As a historian of race in modern Africa, and a pan-Africanist, I watched Gaddafi closely as he reinvented himself. His African adventures weren't cheap. They cost him both cash and credibility. For most Libyans, already predisposed to seeing themselves as part of the Arab world, Gaddafi's new predilection for Africa and for asserting Libya's African identity, came at the expense of national priorities and pride. Things soured further when part of Gaddafi's transformation included opening up Libya's borders to sub-Saharan migrants who were a convenient source of cheap labor, willing to do jobs that most Libyans frowned upon.

Exploitation would turn out to be the least of their worries. In October 2000 a wave of xenophobic violence led to the deaths of hundreds of sub-Saharan Africans, and caused thousands more to flee Libya. Gaddafi responded to Libyan and European Union discontent over immigration, by tightening border controls and establishing detention camps where thousands of black African migrants awaited deportation in squalid conditions. Human Rights Watch has documented instances of migrants being dropped off in the desert by Libyan officials and left to die. Gaddafi's pro-African ideologies could be dispensed with at will.

After being disinherited by Gaddafi, these men now find themselves accused of being pro-Gaddafi mercenaries. Libyan rebels have exploited this myth to great effect. Their fear-mongering tactics whipped anti-Gaddafi Libyans into a nationalist frenzy, reminiscent of Germany's Black Peril propaganda in the wake of France's decision to garrison the Rhine with African troops at the close of World War I.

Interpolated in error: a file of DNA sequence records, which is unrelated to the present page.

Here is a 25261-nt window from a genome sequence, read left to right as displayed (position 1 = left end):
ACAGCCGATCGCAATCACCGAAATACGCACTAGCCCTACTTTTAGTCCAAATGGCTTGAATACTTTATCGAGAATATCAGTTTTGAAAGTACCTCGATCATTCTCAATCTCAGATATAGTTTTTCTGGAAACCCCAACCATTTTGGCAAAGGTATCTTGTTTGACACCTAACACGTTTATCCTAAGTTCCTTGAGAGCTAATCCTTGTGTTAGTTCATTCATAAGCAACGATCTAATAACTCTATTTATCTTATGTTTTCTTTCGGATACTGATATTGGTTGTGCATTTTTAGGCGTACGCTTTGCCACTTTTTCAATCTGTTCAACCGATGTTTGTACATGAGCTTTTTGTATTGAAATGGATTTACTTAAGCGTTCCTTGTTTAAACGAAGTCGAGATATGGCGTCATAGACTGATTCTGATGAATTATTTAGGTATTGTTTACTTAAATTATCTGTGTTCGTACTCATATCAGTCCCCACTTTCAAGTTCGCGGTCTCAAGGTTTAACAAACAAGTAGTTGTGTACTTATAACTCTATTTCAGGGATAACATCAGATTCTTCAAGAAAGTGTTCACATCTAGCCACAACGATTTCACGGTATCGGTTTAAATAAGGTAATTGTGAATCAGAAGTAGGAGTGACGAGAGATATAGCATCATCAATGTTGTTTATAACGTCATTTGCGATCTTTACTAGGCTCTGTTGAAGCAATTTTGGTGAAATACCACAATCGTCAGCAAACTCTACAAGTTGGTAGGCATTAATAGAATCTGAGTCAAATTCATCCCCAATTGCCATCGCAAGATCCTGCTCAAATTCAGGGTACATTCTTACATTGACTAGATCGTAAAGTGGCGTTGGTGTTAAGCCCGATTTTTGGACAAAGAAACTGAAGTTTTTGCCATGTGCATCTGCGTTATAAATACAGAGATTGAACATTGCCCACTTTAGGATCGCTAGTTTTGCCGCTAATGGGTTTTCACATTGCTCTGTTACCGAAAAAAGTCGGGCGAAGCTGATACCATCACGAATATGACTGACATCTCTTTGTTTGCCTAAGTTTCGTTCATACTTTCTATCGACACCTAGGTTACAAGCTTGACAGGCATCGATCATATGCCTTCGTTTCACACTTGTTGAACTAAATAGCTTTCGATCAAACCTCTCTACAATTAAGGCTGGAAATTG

But common sense, along with a lack of credible evidence indicating otherwise, suggest that the majority of dark-skinned Africans detained, beaten, or killed by Libyan rebels aren't mercenaries. No mercenary worth his salt would remain unarmed in plain site of an invading army. This raises the unsettling possibility that Libya's rebels branded black Africans as mercenaries in an attempt to legitimize their abuse. An Amnesty International report released a couple week ago verified some of these violations.

The mistreatment and murder of blacks by rebel forces in Libya is an extension of long-simmering anti-immigrant sentiments that are directed specifically at sub-Saharan Africans. Xenophobia and racism are both at play here.

But there is another dimension to the racism that is now tainting the Libyan revolution.

Despite the popular image of Libyans as light-skinned Arabs, there has long been a significant population of black Libyans, particularly in the south of the country. Their origins date back to the earliest days of the trans-Saharan trade, which provided highly sought after black slaves to the Arab world.

Today, their descendents are widely viewed as Gaddafi sympathizers. The town of Tawergha, populated primarily by black Libyans, was an early casualty of rebel forces. Questions still remain about the whereabouts of the towns nearly 10,000 inhabitants. Indications suggest that rebel forces have exacted their pound of flesh from Tawergha. For many light-skinned Libyans, to be black and Libyan is an oxymoron.

But no amount of racial purging will erase the fact that Libya is an African country and that Libyans are Africans too. Post-Gaddafi Libyans must reckon with the complexity of their Arab and African identities in order to avoid reproducing the same brand of divisive rule that fractured Libyan society under Gaddafi.